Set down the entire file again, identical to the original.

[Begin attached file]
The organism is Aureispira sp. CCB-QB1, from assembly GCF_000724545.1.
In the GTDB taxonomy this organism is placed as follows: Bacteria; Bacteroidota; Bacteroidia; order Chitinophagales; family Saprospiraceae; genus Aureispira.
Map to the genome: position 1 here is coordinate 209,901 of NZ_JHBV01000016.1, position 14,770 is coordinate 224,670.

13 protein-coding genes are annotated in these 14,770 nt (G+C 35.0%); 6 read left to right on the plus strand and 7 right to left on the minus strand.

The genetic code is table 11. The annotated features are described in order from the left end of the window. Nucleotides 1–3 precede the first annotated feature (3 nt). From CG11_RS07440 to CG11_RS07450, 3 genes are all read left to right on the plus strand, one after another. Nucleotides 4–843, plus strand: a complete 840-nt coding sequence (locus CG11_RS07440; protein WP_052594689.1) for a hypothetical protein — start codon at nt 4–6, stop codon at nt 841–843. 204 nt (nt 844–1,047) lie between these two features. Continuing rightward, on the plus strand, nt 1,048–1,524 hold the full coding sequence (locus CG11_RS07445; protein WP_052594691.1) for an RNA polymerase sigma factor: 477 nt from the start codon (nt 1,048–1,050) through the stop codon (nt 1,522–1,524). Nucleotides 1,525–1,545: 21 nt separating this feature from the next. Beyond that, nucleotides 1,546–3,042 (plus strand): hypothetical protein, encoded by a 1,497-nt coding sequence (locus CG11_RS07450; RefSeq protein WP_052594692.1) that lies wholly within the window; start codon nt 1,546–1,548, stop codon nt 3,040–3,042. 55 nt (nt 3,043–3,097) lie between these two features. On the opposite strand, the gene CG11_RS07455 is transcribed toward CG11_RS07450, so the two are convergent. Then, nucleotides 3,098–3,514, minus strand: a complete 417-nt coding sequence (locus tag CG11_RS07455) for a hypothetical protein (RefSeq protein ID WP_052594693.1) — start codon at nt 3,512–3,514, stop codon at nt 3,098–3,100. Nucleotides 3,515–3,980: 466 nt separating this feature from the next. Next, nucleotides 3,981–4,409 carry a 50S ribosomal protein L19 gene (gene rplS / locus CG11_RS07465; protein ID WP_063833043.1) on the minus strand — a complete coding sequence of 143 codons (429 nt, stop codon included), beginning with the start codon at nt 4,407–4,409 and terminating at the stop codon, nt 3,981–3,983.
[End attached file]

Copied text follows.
The organism is Aureispira sp. CCB-QB1, from assembly GCF_000724545.1.
In the GTDB taxonomy this organism is placed as follows: Bacteria; Bacteroidota; Bacteroidia; order Chitinophagales; family Saprospiraceae; genus Aureispira.
Map to the genome: position 1 here is coordinate 209,901 of NZ_JHBV01000016.1, position 14,770 is coordinate 224,670.

13 protein-coding genes are annotated in these 14,770 nt (G+C 35.0%); 6 read left to right on the plus strand and 7 right to left on the minus strand.

The genetic code is table 11. The annotated features are described in order from the left end of the window. Nucleotides 1–3 precede the first annotated feature (3 nt). From CG11_RS07440 to CG11_RS07450, 3 genes are all read left to right on the plus strand, one after another. Nucleotides 4–843, plus strand: a complete 840-nt coding sequence (locus CG11_RS07440; protein WP_052594689.1) for a hypothetical protein — start codon at nt 4–6, stop codon at nt 841–843. 204 nt (nt 844–1,047) lie between these two features. Continuing rightward, on the plus strand, nt 1,048–1,524 hold the full coding sequence (locus CG11_RS07445; protein WP_052594691.1) for an RNA polymerase sigma factor: 477 nt from the start codon (nt 1,048–1,050) through the stop codon (nt 1,522–1,524). Nucleotides 1,525–1,545: 21 nt separating this feature from the next. Beyond that, nucleotides 1,546–3,042 (plus strand): hypothetical protein, encoded by a 1,497-nt coding sequence (locus CG11_RS07450; RefSeq protein WP_052594692.1) that lies wholly within the window; start codon nt 1,546–1,548, stop codon nt 3,040–3,042. 55 nt (nt 3,043–3,097) lie between these two features. On the opposite strand, the gene CG11_RS07455 is transcribed toward CG11_RS07450, so the two are convergent. Then, nucleotides 3,098–3,514, minus strand: a complete 417-nt coding sequence (locus tag CG11_RS07455) for a hypothetical protein (RefSeq protein ID WP_052594693.1) — start codon at nt 3,512–3,514, stop codon at nt 3,098–3,100. Nucleotides 3,515–3,980: 466 nt separating this feature from the next. Next, nucleotides 3,981–4,409 carry a 50S ribosomal protein L19 gene (gene rplS / locus CG11_RS07465; protein ID WP_063833043.1) on the minus strand — a complete coding sequence of 143 codons (429 nt, stop codon included), beginning with the start codon at nt 4,407–4,409 and terminating at the stop codon, nt 3,981–3,983.